Death Penalty

The Supreme Court Has Halted Richard Glossip's Execution

The state's own attorney general has said Glossip deserves a new trial.


In an unusual move, the U.S. Supreme Court has halted the execution of Richard Glossip, an Oklahoma inmate whose execution had been scheduled for next week even though the state's own attorney general has said he deserves a new trial.

Glossip was convicted in 1998 of the murder of his boss, Barry Van Treese. Prosecutors claimed that Glossip instructed then-19-year Justin Sneed—a maintenance man at the motel where Glossip worked—to kill Van Treese as part of a complex murder-for-hire scheme. Sneed's testimony was central to the prosecution's case, and Sneed himself agreed to testify as part of a plea deal that allowed him to avoid the death penalty.

Soon after his conviction, problems with the case against Glossip—and particularly with Sneed's testimony—began to show. Glossip's conviction was overturned in 2001, and then he was re-convicted and re-sentenced to death three years later.

In the years following his second conviction, Glossip has narrowly escaped execution several times, coming so close as to have received three separate "last" meals before being spared by last-minute stays.

Over the past several years, there have been increasing calls to reexamine his case. In 2022, a probe sought by a group of bipartisan legislators concluded that the state's investigation was severely flawed.

"Considering the facts we uncovered, and that there exists no physical forensic evidence or credible corroborating testimony linking Glossip to the crime, our conclusion is that no reasonable juror hearing the complete record would have convicted Richard Glossip of first-degree murder," said investigator Stan Perry in a June 2022 press release.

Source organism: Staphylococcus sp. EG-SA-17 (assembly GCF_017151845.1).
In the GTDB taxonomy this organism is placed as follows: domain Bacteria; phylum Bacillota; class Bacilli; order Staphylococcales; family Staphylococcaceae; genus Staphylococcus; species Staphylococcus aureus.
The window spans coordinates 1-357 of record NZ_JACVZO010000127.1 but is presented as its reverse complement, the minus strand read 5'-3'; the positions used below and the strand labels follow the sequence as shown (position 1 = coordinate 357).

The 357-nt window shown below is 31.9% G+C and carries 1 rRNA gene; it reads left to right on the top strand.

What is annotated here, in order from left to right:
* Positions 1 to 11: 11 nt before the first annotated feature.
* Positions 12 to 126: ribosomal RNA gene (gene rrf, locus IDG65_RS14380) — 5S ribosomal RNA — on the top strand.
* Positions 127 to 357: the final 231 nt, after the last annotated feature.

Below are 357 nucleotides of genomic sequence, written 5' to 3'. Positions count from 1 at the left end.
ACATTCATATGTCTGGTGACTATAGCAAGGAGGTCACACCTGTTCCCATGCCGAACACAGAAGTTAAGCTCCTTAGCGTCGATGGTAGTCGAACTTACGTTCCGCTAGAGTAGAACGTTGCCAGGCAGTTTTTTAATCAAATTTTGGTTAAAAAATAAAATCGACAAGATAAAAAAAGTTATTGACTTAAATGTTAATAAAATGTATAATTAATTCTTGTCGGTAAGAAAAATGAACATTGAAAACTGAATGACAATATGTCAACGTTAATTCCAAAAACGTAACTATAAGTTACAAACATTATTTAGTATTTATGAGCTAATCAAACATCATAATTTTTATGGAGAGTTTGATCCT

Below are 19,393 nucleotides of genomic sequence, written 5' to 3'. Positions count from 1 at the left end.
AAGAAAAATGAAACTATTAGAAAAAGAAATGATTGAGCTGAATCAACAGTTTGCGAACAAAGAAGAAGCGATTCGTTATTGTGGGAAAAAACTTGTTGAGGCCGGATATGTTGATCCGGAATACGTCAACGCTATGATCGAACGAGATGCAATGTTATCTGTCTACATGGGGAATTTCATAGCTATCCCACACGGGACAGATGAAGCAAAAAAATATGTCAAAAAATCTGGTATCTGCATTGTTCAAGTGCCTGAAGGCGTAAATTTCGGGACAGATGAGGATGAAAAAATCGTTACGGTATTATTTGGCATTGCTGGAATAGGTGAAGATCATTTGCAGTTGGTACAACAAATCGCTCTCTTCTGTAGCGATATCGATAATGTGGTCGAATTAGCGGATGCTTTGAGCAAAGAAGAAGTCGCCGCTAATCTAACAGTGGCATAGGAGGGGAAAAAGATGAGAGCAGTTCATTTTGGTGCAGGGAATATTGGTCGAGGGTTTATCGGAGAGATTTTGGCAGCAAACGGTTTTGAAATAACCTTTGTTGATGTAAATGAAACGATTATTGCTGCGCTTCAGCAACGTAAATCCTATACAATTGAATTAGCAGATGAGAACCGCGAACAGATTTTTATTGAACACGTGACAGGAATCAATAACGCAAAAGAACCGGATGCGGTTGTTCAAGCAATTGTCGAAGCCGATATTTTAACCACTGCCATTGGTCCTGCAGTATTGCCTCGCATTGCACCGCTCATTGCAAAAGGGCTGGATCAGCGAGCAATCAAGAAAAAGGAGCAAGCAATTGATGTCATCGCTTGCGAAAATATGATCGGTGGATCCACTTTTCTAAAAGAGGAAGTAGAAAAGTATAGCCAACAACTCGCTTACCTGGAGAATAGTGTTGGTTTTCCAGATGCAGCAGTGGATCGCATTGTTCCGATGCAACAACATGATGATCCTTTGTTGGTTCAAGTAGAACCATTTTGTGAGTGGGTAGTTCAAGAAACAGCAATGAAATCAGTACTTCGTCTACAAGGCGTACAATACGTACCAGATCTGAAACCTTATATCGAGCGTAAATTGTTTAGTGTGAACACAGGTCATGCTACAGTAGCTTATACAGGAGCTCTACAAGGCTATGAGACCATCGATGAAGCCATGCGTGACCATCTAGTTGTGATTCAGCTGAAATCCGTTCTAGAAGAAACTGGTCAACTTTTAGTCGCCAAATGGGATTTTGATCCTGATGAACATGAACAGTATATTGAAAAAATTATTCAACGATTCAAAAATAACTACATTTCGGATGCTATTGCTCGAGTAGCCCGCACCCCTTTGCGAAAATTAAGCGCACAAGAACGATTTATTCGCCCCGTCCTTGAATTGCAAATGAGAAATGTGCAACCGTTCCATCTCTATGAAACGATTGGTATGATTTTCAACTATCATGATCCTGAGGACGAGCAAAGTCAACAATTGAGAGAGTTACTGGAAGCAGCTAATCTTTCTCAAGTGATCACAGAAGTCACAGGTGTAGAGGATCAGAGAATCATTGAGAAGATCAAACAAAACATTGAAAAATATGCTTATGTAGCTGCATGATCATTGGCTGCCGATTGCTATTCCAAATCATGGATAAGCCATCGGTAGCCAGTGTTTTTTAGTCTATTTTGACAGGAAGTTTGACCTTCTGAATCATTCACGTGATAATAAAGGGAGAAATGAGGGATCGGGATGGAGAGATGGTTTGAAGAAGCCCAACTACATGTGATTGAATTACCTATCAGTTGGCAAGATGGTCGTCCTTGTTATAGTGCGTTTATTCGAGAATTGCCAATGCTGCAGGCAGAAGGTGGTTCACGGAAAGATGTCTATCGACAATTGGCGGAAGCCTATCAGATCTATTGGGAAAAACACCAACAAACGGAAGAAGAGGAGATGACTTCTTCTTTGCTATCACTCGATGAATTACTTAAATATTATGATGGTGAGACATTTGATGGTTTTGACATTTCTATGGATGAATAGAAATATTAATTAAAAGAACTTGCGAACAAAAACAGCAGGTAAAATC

When a separate investigation reached similar conclusions last month, Oklahoma Attorney General Gentner Drummond announced that he had formally filed for Glossip to have his conviction overturned and for him to receive a new trial.

"After thorough and serious deliberation, I have concluded that I cannot stand behind the murder conviction and death sentence of Richard Glossip," Drummond explained in an April 6th statement. "This is not to say I believe he is innocent. However, it is critical that Oklahomans have absolute faith that the death penalty is administered fairly and with certainty."

It didn't seem to work. On April 20, an appeals court denied Drummond's motion. Less than a week later, a parole board also declined to grant Glossip clemency.

But then, last Friday, the U.S. Supreme Court stepped in. The Court has stayed Glossip's upcoming execution, pending a future decision as to whether the Court will formally take up the case. While it is rare for the Supreme Court to consider death penalty cases, it is also rare for a state attorney general to admit that a death-row prisoner did not receive a fair trial.

"There has never been an execution in the history of this country where the state and the defense agreed that the defendant was not afforded a fair trial," state Rep. Kevin McDugle (R–Broken Arrow) said on Thursday. "Oklahoma cannot become the first."